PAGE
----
We are a mere 35 days (5 weeks!) from the Opening Ceremonies of the 2014 Olympic Winter Games. I promised I would get you guys excited for these games, especially the hockey tournament. At this point in our countdown, I think it’s a good idea to familiarize ourselves with a few of the elements we will be seeing a lot of when the time comes. I’m talking about the venues and the medals.

The Olympics always bring host cities the difficult task of accommodating a venue for every event to take place, regardless of whether such a place exists yet. As such, these locations must be versatile enough for the host city to use again. The Ice Hockey competition will take place in two locations: The “Bolshoy” Ice Dome, and The “Shayba” Arena. Both are part of the complex of facilities operated by the International Ice Hockey Federation which also include a nearby training rink.


Bolshoy Ice Dome

The Bolshoy Ice Dome’s design was inspired by a frozen drop. It will have a capacity of 12,000 seats, and after the Olympics it will function as a modern sports and entertainment center. The Shayba Arena is portable; after the festivities it can be dismantled and moved to another Russian city to be used as an Ice Palace. It can hold 7,000 people. The word “shayba” has significance as it means “puck” in Russian. Russians shout “Shaybu!” as a way to support their hockey teams at international competitions, so keep your ears open for the familiar Russian phrase next month.


Shayba Arena


Olympic medals are always interesting. They tend to uniquely reflect something about the location of the games in their design. The 2014 medals are no exception.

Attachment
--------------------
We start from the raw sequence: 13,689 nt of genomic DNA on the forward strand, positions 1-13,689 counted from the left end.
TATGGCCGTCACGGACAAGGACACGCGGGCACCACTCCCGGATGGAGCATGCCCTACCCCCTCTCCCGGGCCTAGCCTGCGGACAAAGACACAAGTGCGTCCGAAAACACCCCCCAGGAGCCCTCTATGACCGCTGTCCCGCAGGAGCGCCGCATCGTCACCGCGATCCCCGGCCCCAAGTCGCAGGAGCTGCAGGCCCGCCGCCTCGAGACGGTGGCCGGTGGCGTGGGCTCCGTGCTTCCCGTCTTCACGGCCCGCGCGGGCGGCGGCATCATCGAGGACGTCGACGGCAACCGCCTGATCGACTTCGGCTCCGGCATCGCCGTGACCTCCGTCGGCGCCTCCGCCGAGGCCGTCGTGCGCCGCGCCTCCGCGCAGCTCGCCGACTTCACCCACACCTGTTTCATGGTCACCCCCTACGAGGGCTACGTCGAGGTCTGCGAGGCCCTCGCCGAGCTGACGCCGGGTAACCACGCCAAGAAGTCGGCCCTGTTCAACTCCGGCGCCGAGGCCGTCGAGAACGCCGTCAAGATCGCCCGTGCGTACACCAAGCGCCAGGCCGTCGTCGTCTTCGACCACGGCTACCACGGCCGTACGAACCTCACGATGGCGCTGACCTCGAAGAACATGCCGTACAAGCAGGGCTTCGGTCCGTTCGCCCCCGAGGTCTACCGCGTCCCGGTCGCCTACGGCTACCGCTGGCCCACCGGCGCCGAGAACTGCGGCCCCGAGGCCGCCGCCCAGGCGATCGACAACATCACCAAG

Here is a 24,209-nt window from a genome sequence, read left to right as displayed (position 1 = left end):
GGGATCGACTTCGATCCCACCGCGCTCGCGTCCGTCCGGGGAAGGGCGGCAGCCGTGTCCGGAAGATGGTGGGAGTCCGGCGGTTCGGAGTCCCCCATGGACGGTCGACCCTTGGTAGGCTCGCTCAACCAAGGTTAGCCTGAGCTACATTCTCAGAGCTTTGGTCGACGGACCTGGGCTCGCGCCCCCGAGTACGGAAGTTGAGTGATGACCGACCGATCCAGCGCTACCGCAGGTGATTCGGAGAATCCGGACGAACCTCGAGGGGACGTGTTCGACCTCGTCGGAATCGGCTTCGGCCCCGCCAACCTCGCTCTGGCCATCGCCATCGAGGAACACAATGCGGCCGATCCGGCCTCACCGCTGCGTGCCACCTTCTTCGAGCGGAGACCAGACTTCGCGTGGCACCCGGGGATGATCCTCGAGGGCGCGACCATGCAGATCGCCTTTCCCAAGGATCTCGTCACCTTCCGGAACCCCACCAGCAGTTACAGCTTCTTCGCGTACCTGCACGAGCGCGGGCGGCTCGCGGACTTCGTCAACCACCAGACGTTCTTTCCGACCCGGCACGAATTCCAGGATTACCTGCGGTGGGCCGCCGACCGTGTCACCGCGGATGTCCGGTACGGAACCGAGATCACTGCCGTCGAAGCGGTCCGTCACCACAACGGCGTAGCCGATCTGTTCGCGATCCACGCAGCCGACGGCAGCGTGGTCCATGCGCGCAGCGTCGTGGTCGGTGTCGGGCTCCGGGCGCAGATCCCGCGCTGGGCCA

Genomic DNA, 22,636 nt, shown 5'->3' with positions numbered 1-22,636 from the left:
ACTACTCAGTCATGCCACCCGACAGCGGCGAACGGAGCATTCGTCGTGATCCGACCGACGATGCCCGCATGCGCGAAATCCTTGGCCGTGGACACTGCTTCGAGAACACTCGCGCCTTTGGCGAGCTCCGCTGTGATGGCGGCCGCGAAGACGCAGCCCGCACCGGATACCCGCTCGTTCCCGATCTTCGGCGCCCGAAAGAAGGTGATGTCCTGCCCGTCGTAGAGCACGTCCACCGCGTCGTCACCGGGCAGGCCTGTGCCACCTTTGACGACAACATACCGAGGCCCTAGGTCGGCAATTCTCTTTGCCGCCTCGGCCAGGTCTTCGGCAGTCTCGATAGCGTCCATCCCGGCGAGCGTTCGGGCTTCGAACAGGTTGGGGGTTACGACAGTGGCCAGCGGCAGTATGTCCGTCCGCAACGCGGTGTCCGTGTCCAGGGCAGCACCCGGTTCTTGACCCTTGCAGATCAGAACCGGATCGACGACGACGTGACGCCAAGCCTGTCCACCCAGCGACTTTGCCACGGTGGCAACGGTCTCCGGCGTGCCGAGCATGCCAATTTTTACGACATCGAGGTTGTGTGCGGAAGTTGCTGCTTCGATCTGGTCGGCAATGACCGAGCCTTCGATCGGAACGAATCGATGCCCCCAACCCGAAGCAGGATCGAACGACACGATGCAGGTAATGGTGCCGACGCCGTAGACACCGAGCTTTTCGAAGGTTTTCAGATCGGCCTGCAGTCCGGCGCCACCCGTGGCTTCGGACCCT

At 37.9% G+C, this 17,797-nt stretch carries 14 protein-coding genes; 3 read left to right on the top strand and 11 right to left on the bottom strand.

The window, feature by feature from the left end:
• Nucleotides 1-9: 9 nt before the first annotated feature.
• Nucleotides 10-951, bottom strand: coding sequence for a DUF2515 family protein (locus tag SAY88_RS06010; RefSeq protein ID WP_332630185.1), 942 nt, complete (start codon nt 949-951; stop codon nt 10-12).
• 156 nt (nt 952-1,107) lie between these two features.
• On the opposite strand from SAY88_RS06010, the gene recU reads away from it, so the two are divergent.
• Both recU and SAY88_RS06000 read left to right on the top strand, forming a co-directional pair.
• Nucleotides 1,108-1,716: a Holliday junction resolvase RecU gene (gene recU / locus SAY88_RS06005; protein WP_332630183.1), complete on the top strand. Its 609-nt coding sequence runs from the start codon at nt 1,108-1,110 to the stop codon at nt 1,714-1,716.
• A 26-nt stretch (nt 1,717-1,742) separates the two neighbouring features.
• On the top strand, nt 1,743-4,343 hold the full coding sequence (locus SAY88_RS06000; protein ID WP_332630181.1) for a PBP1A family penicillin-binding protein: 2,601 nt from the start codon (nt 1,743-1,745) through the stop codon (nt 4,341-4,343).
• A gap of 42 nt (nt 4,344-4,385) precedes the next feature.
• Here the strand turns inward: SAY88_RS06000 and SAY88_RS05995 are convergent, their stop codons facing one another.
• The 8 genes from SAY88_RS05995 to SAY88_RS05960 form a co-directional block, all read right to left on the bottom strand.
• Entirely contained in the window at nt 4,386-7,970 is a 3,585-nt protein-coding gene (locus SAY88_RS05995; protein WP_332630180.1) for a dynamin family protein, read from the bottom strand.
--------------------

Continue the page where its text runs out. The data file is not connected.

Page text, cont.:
From www.olympic.org

The Sochi 2014 Olympic medals are truly unique and feature Sochi 2014’s “Patchwork Quilt” – a mosaic of national designs from the various cultures and ethnicities of the Russian Federation. The medals depict the landscape of Sochi, with the sun’s golden rays reflecting through a prism of snowy mountain tops onto the sandy beaches of the Black Sea coast. Made by skilled craftsmen from a combination of metal and polycarbonate, the medals have a sense of lightness and distinctive beauty, which will make it all the more special for the lucky athletes that get to take one home from the Games [this] year.


The front of the medals feature the Olympic Rings, while the backs bear the name of the competition and the Sochi games logo. The official name of the games is engraved on the rim in Russian, English, and French.

It’s no secret that I am coveting the most precious medals of all for both the U.S. Men’s and Women’s Olympic teams. It is one of the greatest achievements in hockey and I am looking forward to a spirited competition from all countries involved. The first game for the men takes place on February 13, while the ladies begin on February 8. Both opening games will be held at Shayba Arena.

photos from www.olympic.org

Born in the “non-traditional” hockey market of South Florida, Elizabeth (Beth) quickly grew to love the sport at a very young age after her Buffalo-bred family introduced her to the Sabres. High school friends who didn’t care about hockey couldn't understand her withdrawals during the 2004-05 lockout, but college would bring a hockey loving boyfriend (and best friend) to whom she could finally relate. A South Florida native himself, and an avid Florida Panthers fan, he got her into the home team. Together they work for their college hockey club (the FAU Owls), broadcasting games. Beth is a huge USA Hockey fan and hopes to see them win Olympic gold in her lifetime. Between her 2 favorite NHL teams, her college squad, and USA Hockey, it's hard to tell which team she loves most, but she is passionate about them all.


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